Brisbane’s reputation as an Asia-Pacific cultural hub has been enhanced following the announcement that a key regional animation summit will be staged in the city during the Asia Pacific Screen Awards (APSA) this November.

The Asian Animation Summit (AAS) will be held in the city from 22 – 24 November, coinciding with the Awards and the opening night of the Brisbane Asia Pacific Film Festival (BAPFF).

Premier Annastacia Palaszczuk said showcasing the animated films and filmmakers of the Asia Pacific further profiled Queensland as an international screen hub.

“The Queensland Government has attracted the Asian Animation Summit to Brisbane, which will provide great opportunities for Queensland and Australian animation producers to pitch their series to the world.

“I will continue to forge ahead, building relationships with companies to ensure Queensland is seen as the prime location for any new productions and that jobs will continue to be created for locals, Ms Palaszczuk said.

Screen Queensland supports the AAS and is the founding sponsor of the Brisbane Asia Pacific Film Festival.

AAS attracts producers of animation who are interested in co-producing projects with partners in the Asia Pacific as well as broadcasters, distributors and investors from the region and beyond.

During the important industry event, 24 new audio-visual projects from Australia, Korea, Malaysia, Thailand and elsewhere in the Asia Pacific looking for financing and partners will be presented.

The summit will attract 200 film practitioners to Brisbane and was the result of collaboration between Screen Queensland and Brisbane Marketing.

Screen Queensland CEO Tracey Vieira said hosting the Asian Animation Summit would help to position the state as a leader in innovative screen content production.

“The AAS facilitates the co-production of Asian-region animation projects for television, subscription video-on-demand (SVOD) services and the internet,” Ms Vieira said.

Screen Queensland has already developed a number of successful Australian-first initiatives in this area, and I look forward to further developments.”

Lord Mayor Graham Quirk said APSA was an important factor in luring AAS to Brisbane.

“APSA recognises and promotes the cinematic excellence and cultural diversity of the Asia Pacific region while BAPFF screens the most outstanding cinema from this region – including a selection of APSA-nominated films,” he said.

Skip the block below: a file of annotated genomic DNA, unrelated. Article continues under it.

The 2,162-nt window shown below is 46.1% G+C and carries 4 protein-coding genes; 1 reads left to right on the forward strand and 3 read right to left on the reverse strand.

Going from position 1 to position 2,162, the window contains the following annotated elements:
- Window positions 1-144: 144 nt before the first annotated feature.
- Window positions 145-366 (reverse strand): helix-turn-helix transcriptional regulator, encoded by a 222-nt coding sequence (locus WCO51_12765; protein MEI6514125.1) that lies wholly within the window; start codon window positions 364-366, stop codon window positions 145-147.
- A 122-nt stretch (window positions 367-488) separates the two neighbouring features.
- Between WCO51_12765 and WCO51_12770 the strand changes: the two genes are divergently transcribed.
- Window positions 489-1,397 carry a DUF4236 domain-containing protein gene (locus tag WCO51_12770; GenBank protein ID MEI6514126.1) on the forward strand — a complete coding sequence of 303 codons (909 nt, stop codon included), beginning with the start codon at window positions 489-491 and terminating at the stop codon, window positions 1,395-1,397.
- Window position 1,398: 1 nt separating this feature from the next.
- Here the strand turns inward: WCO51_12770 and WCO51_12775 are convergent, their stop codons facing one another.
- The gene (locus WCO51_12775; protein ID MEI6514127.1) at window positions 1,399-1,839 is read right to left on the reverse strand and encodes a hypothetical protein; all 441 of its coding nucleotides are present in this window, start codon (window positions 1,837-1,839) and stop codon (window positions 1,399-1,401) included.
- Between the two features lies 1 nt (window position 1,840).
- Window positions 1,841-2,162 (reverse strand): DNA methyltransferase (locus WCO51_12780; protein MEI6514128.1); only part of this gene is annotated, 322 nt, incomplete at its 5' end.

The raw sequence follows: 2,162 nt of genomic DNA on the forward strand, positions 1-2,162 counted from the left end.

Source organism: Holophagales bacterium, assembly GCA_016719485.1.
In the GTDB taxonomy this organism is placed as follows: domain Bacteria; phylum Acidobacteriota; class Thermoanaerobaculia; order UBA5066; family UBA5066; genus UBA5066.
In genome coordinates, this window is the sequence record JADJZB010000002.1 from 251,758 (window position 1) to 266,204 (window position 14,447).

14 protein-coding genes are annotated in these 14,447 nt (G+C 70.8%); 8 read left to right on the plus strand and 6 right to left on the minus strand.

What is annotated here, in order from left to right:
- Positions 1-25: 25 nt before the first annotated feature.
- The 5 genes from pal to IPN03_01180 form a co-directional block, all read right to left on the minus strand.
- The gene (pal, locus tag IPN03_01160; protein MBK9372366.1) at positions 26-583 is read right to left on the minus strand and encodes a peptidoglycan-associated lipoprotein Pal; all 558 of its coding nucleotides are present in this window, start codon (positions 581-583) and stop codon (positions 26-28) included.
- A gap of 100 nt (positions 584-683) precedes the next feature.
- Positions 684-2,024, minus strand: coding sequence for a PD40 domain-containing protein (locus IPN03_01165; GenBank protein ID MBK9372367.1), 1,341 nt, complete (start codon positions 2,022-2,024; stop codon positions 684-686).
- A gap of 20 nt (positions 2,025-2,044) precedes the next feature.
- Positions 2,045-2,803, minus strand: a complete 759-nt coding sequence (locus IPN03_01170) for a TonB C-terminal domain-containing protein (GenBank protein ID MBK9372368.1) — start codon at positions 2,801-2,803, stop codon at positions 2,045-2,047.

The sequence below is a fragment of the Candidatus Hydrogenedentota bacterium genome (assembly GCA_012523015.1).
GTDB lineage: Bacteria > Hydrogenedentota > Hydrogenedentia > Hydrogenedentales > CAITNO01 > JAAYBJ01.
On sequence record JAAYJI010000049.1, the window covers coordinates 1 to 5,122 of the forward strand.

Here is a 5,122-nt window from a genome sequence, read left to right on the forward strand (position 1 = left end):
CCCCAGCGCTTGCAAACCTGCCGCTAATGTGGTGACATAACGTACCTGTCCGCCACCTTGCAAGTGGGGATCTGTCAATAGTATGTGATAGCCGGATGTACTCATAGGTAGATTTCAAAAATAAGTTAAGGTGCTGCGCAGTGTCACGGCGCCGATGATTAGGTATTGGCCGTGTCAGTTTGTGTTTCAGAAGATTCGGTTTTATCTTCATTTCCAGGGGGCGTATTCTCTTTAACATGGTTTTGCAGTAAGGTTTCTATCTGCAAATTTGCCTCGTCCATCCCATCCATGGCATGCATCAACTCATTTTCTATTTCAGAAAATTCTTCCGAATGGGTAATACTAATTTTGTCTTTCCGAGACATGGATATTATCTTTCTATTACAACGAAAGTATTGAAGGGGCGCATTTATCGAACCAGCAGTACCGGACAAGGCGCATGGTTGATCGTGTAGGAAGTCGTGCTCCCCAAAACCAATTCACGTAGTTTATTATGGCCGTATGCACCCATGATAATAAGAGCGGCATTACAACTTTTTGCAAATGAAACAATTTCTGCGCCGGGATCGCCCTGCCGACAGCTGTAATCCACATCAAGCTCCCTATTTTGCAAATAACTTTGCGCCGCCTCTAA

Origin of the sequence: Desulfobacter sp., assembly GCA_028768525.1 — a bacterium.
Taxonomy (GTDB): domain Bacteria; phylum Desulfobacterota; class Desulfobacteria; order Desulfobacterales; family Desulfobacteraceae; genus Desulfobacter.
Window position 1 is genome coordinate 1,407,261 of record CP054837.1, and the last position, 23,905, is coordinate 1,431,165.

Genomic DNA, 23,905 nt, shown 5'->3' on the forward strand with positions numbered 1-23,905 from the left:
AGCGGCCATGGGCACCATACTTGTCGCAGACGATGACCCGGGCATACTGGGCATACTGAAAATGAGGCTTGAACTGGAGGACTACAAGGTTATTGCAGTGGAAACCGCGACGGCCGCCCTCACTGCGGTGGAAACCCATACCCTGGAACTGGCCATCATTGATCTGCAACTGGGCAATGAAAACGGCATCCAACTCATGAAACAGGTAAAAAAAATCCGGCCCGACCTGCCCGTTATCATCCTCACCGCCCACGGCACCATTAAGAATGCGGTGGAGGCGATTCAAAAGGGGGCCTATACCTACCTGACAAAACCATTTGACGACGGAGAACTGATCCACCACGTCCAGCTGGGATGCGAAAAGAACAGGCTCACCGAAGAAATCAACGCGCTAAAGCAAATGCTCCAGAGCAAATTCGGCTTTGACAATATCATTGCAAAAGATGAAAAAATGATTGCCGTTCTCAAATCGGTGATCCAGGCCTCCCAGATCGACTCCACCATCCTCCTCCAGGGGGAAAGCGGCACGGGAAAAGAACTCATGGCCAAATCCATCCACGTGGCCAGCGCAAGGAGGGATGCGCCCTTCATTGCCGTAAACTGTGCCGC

“Attracting AAS to Brisbane is proof of our city’s cultural influence in the Asia Pacific region and will provide an important boost for the local and regional film industry.”

AAS will be joined in Brisbane by another film industry event – the CILECT (The International Association of Film and Television Schools) Congress, which will bring together audio-visual education institution representatives from around the world.

The conferences will together attract 400 delegates to Brisbane and, along with APSA’s international guests, will bring more than 500 international film practitioners to Brisbane for the awards.

APSA Chairman Michael Hawkins said the conferences would play an important part in delivering economic value to Brisbane.

“The awards will provide the perfect opportunity for the conference delegates and APSA guests and nominees to collaborate on a scale the film industry hasn’t seen in Australia before.

“In our 10th edition of APSA, we are delighted to showcase the creativity of our neighbouring cultures in the vast Asia Pacific region to an international audience of some 500 leading film practitioners.”

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The Asia Pacific Screen Academy expresses its respect for and acknowledgement of the South East Queensland Aboriginal and Torres Strait Islander communities. We pay our respects to the Traditional Owners of country, including the custodial communities on whose land works are created and celebrated by the Asia Pacific Screen Awards. We acknowledge the continuing connection to land, waters and communities. We also pay our respects to Elders, past and emerging. We recognise the integral role Aboriginal and Torres Strait Islander and First Nations peoples continue to play in storytelling and celebration spaces.

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